Tens of thousands of Alaskans sent home without jobs. Sports arenas serving as overflow capacity for hospitals or shelters for the homeless. Senior homes locked down to protect inhabitants. The world we find ourselves in is simultaneously familiar — so many aspects of life look the same, at a cursory glance — and yet absolutely foreign to us. Alaskans’ feelings of dissociation are understandable, as what we remember as “normal” life is less than a month behind us. And yet it’s hard to say when we’ll return to something resembling that normalcy, and how our lives might be changed permanently by the COVID-19 pandemic.
The pandemic wave began in Wuhan, China. Its impact there put the world on notice, but at the same time seemed to be occurring in the abstract. Despite attempts to control transmission and limit travel, restrictions came too late to halt its spread to local travel hubs, as well as on planes and ships bound worldwide. The wave’s potential for destruction, as showcased in countries such as Italy, Spain and Iran, is terrifyingly high if it gets beyond the health care system’s capacity to provide care. That wave is building in American population centers such as New York and New Jersey. There, hospitals are straining to keep up, despite those states having some of the best facilities in the world and substantial excess capacity added when authorities could see the wave coming. And it has yet to peak.
In Alaska, we’ve been lucky to have more time before the wave hits our shores in earnest. When it does come here, how high will it be?
Our state, so far, has been doubly blessed: First, it has taken longer for serious numbers of COVID-19 patients to emerge here than elsewhere, a particular boon given Alaska’s proximity to Asian nations where the first cases originated. Second, our state and municipal leaders have taken the pandemic seriously, before it got beyond the point where control measures would be helpful. Gov. Mike Dunleavy has heeded the wise counsel of Alaska’s Chief Medical Officer Anne Zink, as well as doctors around the state, in taking measures such as closing schools, issuing shelter-in-place orders and nonessential travel bans. Mayor Ethan Berkowitz and the Anchorage School District have ordered the closure of public facilities and nonessential businesses that were likely to become vectors for COVID-19 transmission. And the Alaska Legislature acted swiftly in passing relief measures that required a three-quarter vote, meaning a much higher proportion of legislators had to find common ground and act in the public good — which, ultimately, they did. Along the way, it was easy to criticize these decisive moves as overreactions, but in the clarity of hindsight, we can see their wisdom.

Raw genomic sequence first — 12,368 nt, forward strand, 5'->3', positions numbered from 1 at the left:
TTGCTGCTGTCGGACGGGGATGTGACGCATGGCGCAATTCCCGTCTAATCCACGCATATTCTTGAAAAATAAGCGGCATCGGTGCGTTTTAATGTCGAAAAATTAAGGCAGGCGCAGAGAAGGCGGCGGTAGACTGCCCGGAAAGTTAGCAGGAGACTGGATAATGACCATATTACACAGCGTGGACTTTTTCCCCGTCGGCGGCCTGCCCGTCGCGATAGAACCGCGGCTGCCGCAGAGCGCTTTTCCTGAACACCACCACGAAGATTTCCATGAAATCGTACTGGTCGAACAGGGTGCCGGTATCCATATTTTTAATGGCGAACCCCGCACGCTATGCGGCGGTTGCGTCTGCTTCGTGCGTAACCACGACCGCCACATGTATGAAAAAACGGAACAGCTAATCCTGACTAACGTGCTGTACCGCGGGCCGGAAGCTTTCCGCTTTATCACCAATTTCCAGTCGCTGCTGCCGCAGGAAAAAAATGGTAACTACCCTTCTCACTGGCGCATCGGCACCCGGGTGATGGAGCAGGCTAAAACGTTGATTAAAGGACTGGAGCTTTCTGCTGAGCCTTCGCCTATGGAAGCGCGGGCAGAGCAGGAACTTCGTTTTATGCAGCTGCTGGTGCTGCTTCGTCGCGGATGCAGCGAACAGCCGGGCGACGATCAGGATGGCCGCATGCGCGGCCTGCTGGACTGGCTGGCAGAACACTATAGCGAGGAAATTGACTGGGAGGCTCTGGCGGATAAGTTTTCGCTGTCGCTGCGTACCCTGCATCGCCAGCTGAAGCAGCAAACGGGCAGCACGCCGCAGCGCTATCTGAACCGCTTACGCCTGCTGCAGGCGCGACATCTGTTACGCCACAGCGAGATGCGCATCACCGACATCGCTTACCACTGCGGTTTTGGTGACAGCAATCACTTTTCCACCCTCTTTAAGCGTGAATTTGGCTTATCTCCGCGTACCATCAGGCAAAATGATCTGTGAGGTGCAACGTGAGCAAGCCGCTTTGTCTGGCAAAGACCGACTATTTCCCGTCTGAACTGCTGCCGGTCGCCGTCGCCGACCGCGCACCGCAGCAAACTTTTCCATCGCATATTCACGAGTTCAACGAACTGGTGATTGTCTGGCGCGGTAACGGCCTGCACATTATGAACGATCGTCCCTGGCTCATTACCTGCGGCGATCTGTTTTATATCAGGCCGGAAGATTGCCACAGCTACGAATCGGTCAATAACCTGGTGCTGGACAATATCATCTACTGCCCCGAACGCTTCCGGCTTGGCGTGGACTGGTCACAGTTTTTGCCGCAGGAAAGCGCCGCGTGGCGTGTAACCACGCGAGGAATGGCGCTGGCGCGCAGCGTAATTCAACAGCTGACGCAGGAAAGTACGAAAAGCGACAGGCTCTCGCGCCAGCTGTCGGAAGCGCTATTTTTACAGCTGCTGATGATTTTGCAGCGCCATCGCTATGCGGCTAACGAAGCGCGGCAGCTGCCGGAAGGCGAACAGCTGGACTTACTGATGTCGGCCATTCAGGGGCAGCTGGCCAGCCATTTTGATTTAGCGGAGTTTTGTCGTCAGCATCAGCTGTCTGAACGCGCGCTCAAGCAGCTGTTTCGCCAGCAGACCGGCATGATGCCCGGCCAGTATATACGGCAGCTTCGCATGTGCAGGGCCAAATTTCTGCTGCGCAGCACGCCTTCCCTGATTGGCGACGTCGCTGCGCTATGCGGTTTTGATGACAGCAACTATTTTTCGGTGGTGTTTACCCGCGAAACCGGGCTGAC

As a result, Alaska residents will be able to more easily obtain unemployment relief, affected businesses will have greater and swifter access to bridge payroll funding, renters who can’t pay won’t be evicted and landlords who can’t make mortgage payments will be offered similar forbearance. Official distancing measures should diminish the coronavirus’ ability to spread. The rest is up to us.
With fewer than 200 confirmed cases in the state so far, Alaska is at or near the bottom of U.S. states for COVID-19. That’s where we want to stay. So far, our state’s case growth has ticked along at roughly a dozen cases per day for the past week — growth, but not the scary hockey-stick graph that indicates control measures aren’t helping. Our aim is to flatten the curve, giving health care facilities as much time as possible and spreading cases out long enough that hospital capacity isn’t overwhelmed. So far, data indicates we’re doing better than most other states at keeping growth low. It’s been almost three weeks since mandated distancing and bans on public gatherings in Anchorage took effect. The city has seen dozens of cases, but not hundreds or thousands.
But even the measures we’ve taken so far aren’t likely to be enough, according to state health officials. Each person with a confirmed case of COVID-19 is spreading it to 1.68 people, state modeling data shows, which is better than the average rate of spread in the U.S. but not enough so to keep us from eventually outstripping hospital capacity if trends continue. We have to do better.
Models, fortunately, are not guaranteed outcomes. They are based on assumptions and the most recent data, and they are constantly revised to be matched against realities on the ground. We can do better and we can bring this number down.
Keeping the curve of new cases broad and low requires more work from all of us. As time under shelter-in-place mandates wears on, it’s easy to be lulled into a false sense of security. But viruses are implacable, and opening the door back up even a crack will give the pandemic the opportunity it needs to spread further, faster. We can’t give it that chance.
At a state coronavirus briefing Thursday, Gov. Dunleavy compared where we’re at now to a community that has received a tsunami warning: “You prepare for it, sometimes the wave is only a foot tall — sometimes it’s much larger.” Unlike a tsunami, however, each of us, by doing our part, can affect how big or small that wave ultimately is. And, looking at the wave washing over other places around the world, we can already see how bad it can get if we let it.
Practice good hygiene. Keep at least six feet of distance between you and anyone not in your household. Don’t travel outside your home except when it’s essential. Keep grocery shopping trips to a minimum. Let’s make the wave as small as we can.